April has arrived and with it, comes the most complete line up of sought-after species!
All of the usual suspects will be here, from the sailfish in the deep blue to the silver king in the skinny water and everything in between. Spring warmth is in the air, and many species are gathering in large numbers for their annual mating rituals. Some of it happens here in the keys, like the permit spawn on our reefs and wrecks. Some species will migrate through the keys on their way to spawn, like the sailfish on their way to Mexico. This mass gathering of fish species creates a unique environment and makes the Florida Keys a world-class angling destination where your dreams can come true!
Some species will migrate through the keys on their way to spawn, like the sailfish on their way to Mexico. This mass gathering of fish species creates a unique environment and makes the Florida Keys a world-class angling destination where your dreams can come true!
In the blue water, expect the sailfish bite to be the hottest all year! Wolf packs (school of sailfish) will be pushing through on their way south. These gatherings create an extremely competitive feeding frenzy in which sails drop their guard and aggressively charge at everything that swims.
The weather patterns and ocean currents in April are known to produce a great color change in the water (area where two currents meet) and that is where the sailfish like to hunt. This color change can gather weeds and debris, which attract bait and of course, the bait attracts predators. Also, keep an eye out for tailing sails, yes you read that right, sails swimming on the ocean surface with their tails breaking the water. This color change is also a hot spot for all of the pelagic fish in the area, expect blackfin tunas, kings, wahoo and schools of cobia. You can also expect to see large hammer head sharks.
Like always, live bait is the best choice and make sure you have plenty of it. Ballyhoo are my favorite, their spear-like bodies make them excellent for slow trolling; by doing this I can stay right on the color change regardless of the wind and sea conditions. This color change can vary in depth from day to day. I like to look for the areas where the color change is in around 150 feet of water. The sailfish migration is Keys-wide; you can get a great bite from Key Largo to Hawks Cay and all the way to Key West.
Capt. Brice Barr from the Double Down Charters out of Key West FL. specializes in kite fishing for sailfish. This is a great way to target them but is does take a bit of know how. He prefers an east wind and always keep a spinning outfit ready to cast as he drifts. The bite will vary from day to day depending on which Key you are on. By talking to the local captains and looking for the flying sailfish flags you can make a more accurate plan for the next day.
There are a lot of great charter fishing boats throughout the Keys, some of my favorite ones are Rodeo Charters out of Key Largo, Catch 22 Charters out of Bud and Mary’s in Islamorada, Double Down Charters out of Garrison Bight, Outer limits Charters from the Key West Historic Bight and Capt Jamie Connell from Flying Fish Charters out of Garrison Bight Marina. These guys know how to get after them!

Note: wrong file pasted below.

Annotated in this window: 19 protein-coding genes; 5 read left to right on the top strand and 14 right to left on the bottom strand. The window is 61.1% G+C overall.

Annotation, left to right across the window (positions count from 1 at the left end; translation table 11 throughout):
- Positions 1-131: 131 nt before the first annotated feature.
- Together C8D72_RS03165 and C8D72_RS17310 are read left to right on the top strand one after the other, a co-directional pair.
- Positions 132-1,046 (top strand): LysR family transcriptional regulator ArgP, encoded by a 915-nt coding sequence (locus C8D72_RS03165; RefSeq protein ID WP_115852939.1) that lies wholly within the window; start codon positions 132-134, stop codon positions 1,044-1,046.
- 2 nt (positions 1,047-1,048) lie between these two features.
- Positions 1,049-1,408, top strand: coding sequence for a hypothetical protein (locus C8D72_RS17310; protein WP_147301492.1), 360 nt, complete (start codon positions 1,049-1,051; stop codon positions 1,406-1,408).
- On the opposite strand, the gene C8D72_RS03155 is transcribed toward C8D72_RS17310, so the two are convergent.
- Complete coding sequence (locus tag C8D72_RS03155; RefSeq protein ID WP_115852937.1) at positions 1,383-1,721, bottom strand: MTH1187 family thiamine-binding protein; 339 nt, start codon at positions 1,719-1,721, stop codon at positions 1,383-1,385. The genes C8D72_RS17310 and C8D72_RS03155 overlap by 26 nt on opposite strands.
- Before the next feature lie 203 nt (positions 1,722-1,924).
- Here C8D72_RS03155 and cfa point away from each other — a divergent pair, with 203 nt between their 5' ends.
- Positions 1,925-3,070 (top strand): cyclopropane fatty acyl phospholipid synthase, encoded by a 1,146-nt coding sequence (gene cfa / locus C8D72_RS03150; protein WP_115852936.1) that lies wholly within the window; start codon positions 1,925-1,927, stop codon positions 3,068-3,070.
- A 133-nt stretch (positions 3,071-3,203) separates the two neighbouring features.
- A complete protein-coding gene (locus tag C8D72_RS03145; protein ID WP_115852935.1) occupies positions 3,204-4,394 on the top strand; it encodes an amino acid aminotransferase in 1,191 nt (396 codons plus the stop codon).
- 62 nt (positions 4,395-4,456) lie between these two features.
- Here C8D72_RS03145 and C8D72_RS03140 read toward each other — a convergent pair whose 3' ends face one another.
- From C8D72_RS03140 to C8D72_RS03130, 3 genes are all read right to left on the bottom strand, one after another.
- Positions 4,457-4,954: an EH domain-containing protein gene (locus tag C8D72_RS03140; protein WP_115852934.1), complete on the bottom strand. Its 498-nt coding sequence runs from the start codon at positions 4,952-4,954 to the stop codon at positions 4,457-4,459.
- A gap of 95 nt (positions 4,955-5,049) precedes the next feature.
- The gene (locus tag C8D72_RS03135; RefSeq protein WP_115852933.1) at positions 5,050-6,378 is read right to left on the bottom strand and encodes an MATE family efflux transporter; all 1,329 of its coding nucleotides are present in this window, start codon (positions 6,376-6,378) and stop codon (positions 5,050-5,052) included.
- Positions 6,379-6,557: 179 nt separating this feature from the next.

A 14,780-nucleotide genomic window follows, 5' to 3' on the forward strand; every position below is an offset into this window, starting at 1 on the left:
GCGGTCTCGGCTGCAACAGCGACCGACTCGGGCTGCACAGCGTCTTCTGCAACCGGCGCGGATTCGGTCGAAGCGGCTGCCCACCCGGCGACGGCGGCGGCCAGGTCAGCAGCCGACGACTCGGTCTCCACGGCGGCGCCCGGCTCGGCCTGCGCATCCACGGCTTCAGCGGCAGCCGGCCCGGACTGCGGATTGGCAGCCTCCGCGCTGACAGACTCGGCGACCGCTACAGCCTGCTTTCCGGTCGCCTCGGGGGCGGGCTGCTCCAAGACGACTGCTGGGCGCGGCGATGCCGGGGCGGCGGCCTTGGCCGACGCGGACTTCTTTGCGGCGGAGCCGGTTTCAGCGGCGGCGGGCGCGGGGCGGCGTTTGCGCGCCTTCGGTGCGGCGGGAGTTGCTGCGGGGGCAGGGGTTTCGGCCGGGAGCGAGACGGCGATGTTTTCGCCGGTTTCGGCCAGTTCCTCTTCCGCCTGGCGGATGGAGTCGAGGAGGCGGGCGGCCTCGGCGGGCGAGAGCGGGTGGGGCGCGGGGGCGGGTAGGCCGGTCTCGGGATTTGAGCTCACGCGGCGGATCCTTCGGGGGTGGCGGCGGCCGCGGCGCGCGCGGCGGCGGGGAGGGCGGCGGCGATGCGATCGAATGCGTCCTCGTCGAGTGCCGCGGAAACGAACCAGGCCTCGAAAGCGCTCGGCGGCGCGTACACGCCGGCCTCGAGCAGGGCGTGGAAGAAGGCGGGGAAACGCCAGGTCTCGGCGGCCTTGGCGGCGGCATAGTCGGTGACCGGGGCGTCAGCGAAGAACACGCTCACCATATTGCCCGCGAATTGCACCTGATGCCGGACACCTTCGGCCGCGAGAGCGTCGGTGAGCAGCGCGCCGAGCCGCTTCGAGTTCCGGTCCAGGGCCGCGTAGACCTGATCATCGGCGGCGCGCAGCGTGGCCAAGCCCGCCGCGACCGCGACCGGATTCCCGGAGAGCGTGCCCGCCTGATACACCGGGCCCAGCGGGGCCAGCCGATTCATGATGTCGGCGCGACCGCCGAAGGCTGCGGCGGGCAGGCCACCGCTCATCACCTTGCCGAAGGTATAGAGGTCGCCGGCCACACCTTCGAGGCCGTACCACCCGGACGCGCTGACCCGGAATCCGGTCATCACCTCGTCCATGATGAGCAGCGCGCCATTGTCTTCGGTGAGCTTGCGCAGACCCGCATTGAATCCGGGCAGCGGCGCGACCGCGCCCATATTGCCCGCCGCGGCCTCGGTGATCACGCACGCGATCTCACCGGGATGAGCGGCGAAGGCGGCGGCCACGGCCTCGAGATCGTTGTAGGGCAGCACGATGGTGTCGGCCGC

Inshore the permit are stacked up on the rock piles and wrecks. Approach these areas slowly, to not spook them. A light spinning outfit in the 15lbs class will do the job. A small jig tipped with a small blue crab is the bait of choice. You can find these rock piles all throughout Hawks Channel, which runs parallel to the Florida Keys archipelago on the Atlantic side. These rock piles are on any chart or GPS chart plotter.
The tarpon migration has been underway since March, but by the time April arrives you can expect every channel from the Marquesas Keys to Islamorada to be infested with these incredible fish. Tarpon like deep channels where the current runs swiftly. They tend to flow into the channels at low tide and feed on passing crabs and small baitfish. As the tide rises, they push back into the channels. The tarpon fishery is one of the most important in the keys and it’s also a renewable resource if handled correctly. In April, my favorite channels to fish for tarpon are the North West Channel to the west of Key West, Shark Key Channel east of Big Coppitt Key and Bahia Honda Channel just North of Big Pine Key.
You can catch tarpon all through the day, but the peak hours are sun up and sundown. Tarpon can live over 60 years and can weigh more than 200 lbs. They are a formidable opponent that will test your skill, strength, and tackle. When fishing in the clear waters of the Florida Keys, making your rig invisible is paramount; fluorocarbon is a must!
Best bet Keys!
Get out there and work the color change! Live bait is best, but if you don’t have it, you can troll with dead ballyhoo or lures, stay on it and get ready. In April everything is up for grabs, so whatever you have on your bucket list, get out there and get it!
Taking the plunge!
Lobster season is over, grouper season is closed till the end of the month and hogfish limit is up to 16 inches and only one per person. What’s left? Grey or mangrove snappers, mutton snappers, and for all of you extreme spearos, there are plenty of pelagic fish out there.